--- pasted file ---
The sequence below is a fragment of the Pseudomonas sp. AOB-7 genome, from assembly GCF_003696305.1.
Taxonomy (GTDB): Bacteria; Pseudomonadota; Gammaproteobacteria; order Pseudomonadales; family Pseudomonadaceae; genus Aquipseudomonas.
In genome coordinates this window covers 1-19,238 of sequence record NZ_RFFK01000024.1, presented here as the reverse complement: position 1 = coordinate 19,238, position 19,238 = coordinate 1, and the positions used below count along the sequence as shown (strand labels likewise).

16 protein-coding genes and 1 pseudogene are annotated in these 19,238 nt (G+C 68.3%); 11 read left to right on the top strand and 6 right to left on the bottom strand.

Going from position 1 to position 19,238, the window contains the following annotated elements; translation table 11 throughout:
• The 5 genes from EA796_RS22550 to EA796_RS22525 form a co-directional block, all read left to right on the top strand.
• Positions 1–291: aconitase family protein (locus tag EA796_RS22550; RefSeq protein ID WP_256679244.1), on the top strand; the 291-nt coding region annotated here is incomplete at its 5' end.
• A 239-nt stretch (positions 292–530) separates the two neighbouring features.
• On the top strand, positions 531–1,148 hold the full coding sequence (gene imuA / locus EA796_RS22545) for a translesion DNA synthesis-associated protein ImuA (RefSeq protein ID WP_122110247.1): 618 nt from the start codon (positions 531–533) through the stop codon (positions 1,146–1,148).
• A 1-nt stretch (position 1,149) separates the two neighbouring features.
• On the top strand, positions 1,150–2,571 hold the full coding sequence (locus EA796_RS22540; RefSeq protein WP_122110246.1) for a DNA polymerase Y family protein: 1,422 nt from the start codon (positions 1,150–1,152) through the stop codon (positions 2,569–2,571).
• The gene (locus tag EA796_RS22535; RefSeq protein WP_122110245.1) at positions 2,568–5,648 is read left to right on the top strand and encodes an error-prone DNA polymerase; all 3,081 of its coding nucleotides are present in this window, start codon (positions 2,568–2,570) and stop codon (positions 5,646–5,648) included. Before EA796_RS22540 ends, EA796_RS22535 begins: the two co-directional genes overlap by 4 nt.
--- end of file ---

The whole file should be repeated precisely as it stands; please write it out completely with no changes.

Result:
The sequence below is a fragment of the Pseudomonas sp. AOB-7 genome, from assembly GCF_003696305.1.
Taxonomy (GTDB): Bacteria; Pseudomonadota; Gammaproteobacteria; order Pseudomonadales; family Pseudomonadaceae; genus Aquipseudomonas.
In genome coordinates this window covers 1-19,238 of sequence record NZ_RFFK01000024.1, presented here as the reverse complement: position 1 = coordinate 19,238, position 19,238 = coordinate 1, and the positions used below count along the sequence as shown (strand labels likewise).

16 protein-coding genes and 1 pseudogene are annotated in these 19,238 nt (G+C 68.3%); 11 read left to right on the top strand and 6 right to left on the bottom strand.

Going from position 1 to position 19,238, the window contains the following annotated elements; translation table 11 throughout:
• The 5 genes from EA796_RS22550 to EA796_RS22525 form a co-directional block, all read left to right on the top strand.
• Positions 1–291: aconitase family protein (locus tag EA796_RS22550; RefSeq protein ID WP_256679244.1), on the top strand; the 291-nt coding region annotated here is incomplete at its 5' end.
• A 239-nt stretch (positions 292–530) separates the two neighbouring features.
• On the top strand, positions 531–1,148 hold the full coding sequence (gene imuA / locus EA796_RS22545) for a translesion DNA synthesis-associated protein ImuA (RefSeq protein ID WP_122110247.1): 618 nt from the start codon (positions 531–533) through the stop codon (positions 1,146–1,148).
• A 1-nt stretch (position 1,149) separates the two neighbouring features.
• On the top strand, positions 1,150–2,571 hold the full coding sequence (locus EA796_RS22540; RefSeq protein WP_122110246.1) for a DNA polymerase Y family protein: 1,422 nt from the start codon (positions 1,150–1,152) through the stop codon (positions 2,569–2,571).
• The gene (locus tag EA796_RS22535; RefSeq protein WP_122110245.1) at positions 2,568–5,648 is read left to right on the top strand and encodes an error-prone DNA polymerase; all 3,081 of its coding nucleotides are present in this window, start codon (positions 2,568–2,570) and stop codon (positions 5,646–5,648) included. Before EA796_RS22540 ends, EA796_RS22535 begins: the two co-directional genes overlap by 4 nt.